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T-34 in Action (Stackpole Military History) Paperback – 9 Jul 2008
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About the Author
Artem Drabkin is the creator of a website devoted to the oral history of World War II on the Eastern Front. He lives in Russia.
Top customer reviews
The Russian tank crews had great confidence in the T34, which was only partly misplaced: for example its innovative sloping armour was thought to be proof against shelling - up to a point it was - and its diesel engine was thought to be safer from fire than petrol engines - again up to a point it was - though diesel fuel burned just as fiercely once ignited. However the T34 was robust, cheap to build, and it stood up to winter weather - for example having wide tracks which rode the snow.
I was impressed with the description of crew training: a team's skills were interchangeable, and they were thoroughly versed in the maintenance of the tank (even at times working in the factories that assembled the T34). Officers were no exception to this interchangeability. (I suspect the training described was not fully achieved: WW2 histories show that many T34 crews lacked skills).
The T34 was very noisy, uncomfortable, and difficult to drive - gear changes required great strength. The crews looked with envy at the much more comfortable enemy tanks when they were captured. Also, its gun-sights were inferior to German tank optics.
The chapters covering the actions of tank crews in battle are often very macho. One of the key differences between Russian and Allied forces was the presence of political officers in every Russian unit: obviously their army officers were not fully trusted by the regime. Significantly perhaps, no mention is made of the fact that between 1937 and 1939 40000 officers had been arrested, and of those about 15000 had been shot.
The death rate of young tank crews was much higher than the death rate of experienced crews. One way of reducing risk was to leave tank escape hatches partly open or unclipped: a wounded soldier would not be able to open a hatch. Another way was to keep moving fast (firing guns on the move). But saving Russian lives was not a priority. Surprisingly, one of the most important items for tank crews was a large tarpaulin which served various purposes, including shelter when crews were not in action.
I was interested in the so-called 'field wife' : these were women who accompanied mostly senior officers on active service (the women were obviously fussy about rank). I know of no equivalent in other Allied forces.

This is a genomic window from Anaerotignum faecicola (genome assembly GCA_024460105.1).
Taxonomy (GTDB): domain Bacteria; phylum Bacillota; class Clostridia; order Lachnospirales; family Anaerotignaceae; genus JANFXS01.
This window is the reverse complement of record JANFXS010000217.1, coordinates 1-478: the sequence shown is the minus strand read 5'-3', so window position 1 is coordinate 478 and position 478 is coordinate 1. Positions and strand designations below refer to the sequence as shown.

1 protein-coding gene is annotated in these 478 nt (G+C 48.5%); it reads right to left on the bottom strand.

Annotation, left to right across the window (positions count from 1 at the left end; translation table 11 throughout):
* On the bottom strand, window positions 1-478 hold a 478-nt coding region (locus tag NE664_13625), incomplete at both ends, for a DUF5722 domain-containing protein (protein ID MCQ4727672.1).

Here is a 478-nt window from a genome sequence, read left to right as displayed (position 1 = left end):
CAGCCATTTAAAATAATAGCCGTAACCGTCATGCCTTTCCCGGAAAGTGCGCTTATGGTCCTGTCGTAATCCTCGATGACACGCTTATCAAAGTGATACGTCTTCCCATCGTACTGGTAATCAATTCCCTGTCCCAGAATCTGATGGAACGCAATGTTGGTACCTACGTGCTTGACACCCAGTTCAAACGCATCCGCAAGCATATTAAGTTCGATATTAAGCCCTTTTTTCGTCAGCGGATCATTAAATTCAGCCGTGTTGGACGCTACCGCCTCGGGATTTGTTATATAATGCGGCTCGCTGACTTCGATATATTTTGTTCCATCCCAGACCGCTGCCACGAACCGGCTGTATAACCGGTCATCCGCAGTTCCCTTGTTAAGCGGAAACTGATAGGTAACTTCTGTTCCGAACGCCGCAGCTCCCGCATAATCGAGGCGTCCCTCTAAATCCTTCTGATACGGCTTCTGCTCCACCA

Russian army attitudes to captured German soldiers, and to civilians, varied enormously depending on the individuals concerned.
I assume - perhaps incorrectly - that the original version of this book was in Russian. If so, the translation is very skilful and vigorous. There are a number of maps which are not very informative.
Certainly worth reading. Bear in mind that this is a Russian account, though in many ways this perspective adds to the interest of the book.
As other reviewers have noted, the interviews on which this book is based were obviously all with soldiers who survived - which automatically makes them very lucky. Tens of thousands of Soviet tankers burned in their T34s, largely because of inflexible tactics that sent them head-on against the dreaded German 88 mm cannon. Yet the T34, especially the T34-85 version, were excellent tanks in their way. I think it is wrong to discount stories of T34s that destroyed several German tanks - even Tigers - because this was perfectly feasible if they got a side or rear shot from close range. Indeed, in one famous incident a single T34-85 blew up three Royal Tigers and damaged others, when they drove past its concealed position in a corn field. (Ironically, sPzAbt.501's official records state that the Tigers ran into "massive anti-tank defences", which just goes to show how deceptive these things can be).
You have to think that it is strange for so much dialogue to be recalled word for word, after 50 or 60 years. Perhaps some of it really was burned into the men's brains, but confabulation is also a possibility. Whereas German, British and US accounts of the war are often confirmed by other sources, these stories mostly have to stand on their own. One example that struck me was Fadin's account of how two JS-2 tanks destroyed two Tigers, whereupon the other eight Tigers in the unit "decided to leave the battlefield" and "hid behind the monastery wall". That doesn't sound at all like the Tiger crews I have read about, which mowed down Soviet tanks by the dozen. With odds of eight against two - plus a faster rate of fire and better optics - you would think the Tigers would easily have avenged their comrades. The truth of the matter is that, in a fight between Tigers and JS-2s, any hits were likely to be fatal so it was mostly a matter of quick wits and tactics.
All in all, this is a very good book containing a wealth of fascinating details. You just need to read it with a slightly sceptical eye.